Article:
The Politics of Quagmire

November 10, 2006 Topic: Society Regions: Americas Tags: Sociology

The Politics of Quagmire

Mini Teaser: The Republicans’ loss is not necessarily the Democrats’ gain.

by Author(s): Colin Dueck

In political terms, the war in Iraq seems to have followed what is now a familiar pattern in American history. A war initially undertaken in a remote location with a majority of the population's support and justified in sweeping and idealistic terms, turns into a frustrating military stalemate with continuing American casualties. Popular support for U.S. military intervention gradually but inexorably declines. The president who launched the war is politically damaged and finally paralyzed by the war's unpopularity. All of this happened, of course, to both Harry Truman in Korea and Lyndon Johnson in Vietnam; it appears to be happening to George W. Bush in Iraq.

The conventional wisdom is therefore that Iraq has become Bush's Vietnam and that it will ravage his party's electoral chances going into 2008, just as Vietnam ravaged the Democrats forty years earlier. But the differences between the cases are as important as the similarities, and politically speaking, the most important difference is that Bush is a Republican. Whatever the gop's current difficulties, the Democratic Party has deep and enduring foreign policy problems of its own, and those problems are not likely to disappear any time soon.

In 1950-52 as well as 1966-68, incumbent presidents, for leading the country into a seeming military quagmire, were punished by American voters. But the precise nature of the domestic political dynamic in those cases was somewhat different from the current situation. The Truman and Johnson Administrations each ultimately faced Republican presidential candidates in Dwight Eisenhower and Richard Nixon who were capable of mounting winning challenges to existing policy. Both Eisenhower and Nixon possessed impeccable credentials as foreign policy hawks, the ability to convincingly convey strength and seriousness on national security matters and the political skill to straddle intra-party divisions as necessary. Moreover, neither candidate campaigned on a platform of straightforward withdrawal from Korea or Vietnam.

Instead, both campaigned on vague platforms that promised the preservation of national honor and success without really specifying how it would be achieved. Voters therefore did not support Ike in 1952, or Nixon in 1968, in simple opposition to war overseas. Rather, they voted for these candidates out of a hope that either would somehow be able to extricate the United States from military entanglements without defeat or dishonor. Each candidate's partisan and personal credentials on national security were a critical component in permitting this hope.

The same conditions do not really exist at this time for the Democrats. Ever since 2001, the Democratic Party has given little indication of its ability to come up with any sort of coherent approach toward national security. Part of this, of course, is the natural result of being out of office and in the minority, but part of it is also the result of deep divisions and dilemmas within the Democratic Party over defense and foreign policy. The Democratic Party's foreign policy factions come in every shape and size: committed institutionalists, hawkish idealists, anti-war activists, sensible realists. But these factions are not of equal importance politically, and insofar as there is now an ideological center of gravity within the Democratic Party, it is skeptical of the use of force, virulently opposed to whatever Bush proposes and attached to the abstract idea of multilateralism with an almost theological fervor. This is not exactly a strong political or conceptual base from which to build a serious challenge to existing policies.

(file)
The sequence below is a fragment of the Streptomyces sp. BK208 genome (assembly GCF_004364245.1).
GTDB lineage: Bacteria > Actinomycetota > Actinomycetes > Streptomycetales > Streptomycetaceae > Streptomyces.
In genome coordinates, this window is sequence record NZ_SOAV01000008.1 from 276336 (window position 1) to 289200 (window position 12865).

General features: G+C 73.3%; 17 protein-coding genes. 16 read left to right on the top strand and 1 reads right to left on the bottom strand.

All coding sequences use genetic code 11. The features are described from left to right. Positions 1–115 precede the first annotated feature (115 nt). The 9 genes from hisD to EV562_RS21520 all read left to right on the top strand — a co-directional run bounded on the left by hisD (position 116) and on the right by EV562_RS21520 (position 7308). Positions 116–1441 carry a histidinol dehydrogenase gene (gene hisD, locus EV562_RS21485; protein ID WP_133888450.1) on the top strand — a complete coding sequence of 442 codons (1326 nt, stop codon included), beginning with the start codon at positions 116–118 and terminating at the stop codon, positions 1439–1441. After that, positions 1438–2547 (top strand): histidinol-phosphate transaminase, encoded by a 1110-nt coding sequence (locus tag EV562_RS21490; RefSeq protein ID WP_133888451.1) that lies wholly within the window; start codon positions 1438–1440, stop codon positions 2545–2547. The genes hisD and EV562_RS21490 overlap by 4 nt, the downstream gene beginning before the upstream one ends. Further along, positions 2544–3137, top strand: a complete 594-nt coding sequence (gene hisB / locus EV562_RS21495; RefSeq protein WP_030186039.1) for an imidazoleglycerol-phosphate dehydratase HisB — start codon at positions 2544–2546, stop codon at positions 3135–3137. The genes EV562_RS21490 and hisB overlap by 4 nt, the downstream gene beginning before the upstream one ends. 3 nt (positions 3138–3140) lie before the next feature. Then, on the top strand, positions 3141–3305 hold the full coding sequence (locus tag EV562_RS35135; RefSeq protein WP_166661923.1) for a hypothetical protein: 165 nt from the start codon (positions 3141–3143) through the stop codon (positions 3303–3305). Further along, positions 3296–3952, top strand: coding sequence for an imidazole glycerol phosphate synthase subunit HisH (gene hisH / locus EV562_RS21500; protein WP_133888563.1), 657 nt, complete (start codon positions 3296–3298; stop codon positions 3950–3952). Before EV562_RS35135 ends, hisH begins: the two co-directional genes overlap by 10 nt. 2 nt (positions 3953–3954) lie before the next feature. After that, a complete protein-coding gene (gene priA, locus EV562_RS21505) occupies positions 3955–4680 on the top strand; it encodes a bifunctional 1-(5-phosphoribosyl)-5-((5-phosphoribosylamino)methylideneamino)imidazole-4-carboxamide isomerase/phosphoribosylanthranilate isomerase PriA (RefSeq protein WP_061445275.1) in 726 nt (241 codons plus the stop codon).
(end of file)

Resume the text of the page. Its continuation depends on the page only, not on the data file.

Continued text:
Certainly it is not comparable to the position that Republicans held during Korea and Vietnam. To have a Republican president leading the country in an admittedly unpopular war is therefore simply not the same thing politically as having a Democratic president in the same position. The political fallout for a Democratic executive in such a situation is bound to be more severe. Democrats may complain that this is unfair, but it is increasingly a problem of their own making. For well over thirty years now, the activist base of the Democratic Party has been reflexively suspicious of U.S. military power, and the American public knows it. Ned Lamont's primary victory over Sen. Joseph Lieberman (D-CT) epitomizes the continuing dissatisfaction of the Democratic base with hawkish candidates. Yet the majority of voters in America tend to be attracted to politicians that convey a clear readiness to protect their country. Democratic leaders therefore face a perennial political challenge with relation to national security issues in that they must constantly prove their credentials on matters of national defense without entirely alienating their own core supporters. Politicians who are truly hawkish are unlikely to win the Democratic nomination for president in the first place, while those who are capable of winning the nomination must satisfy their party's liberal base, which leaves them appearing insufficiently "strong" on security issues for a national audience. In theory, the problem might be solved by nominating for president a Democrat with a record of military service, but in practice-as the 2004 election demonstrated-voters do not view such service as a complete substitute for a clear and palatable position on the issues.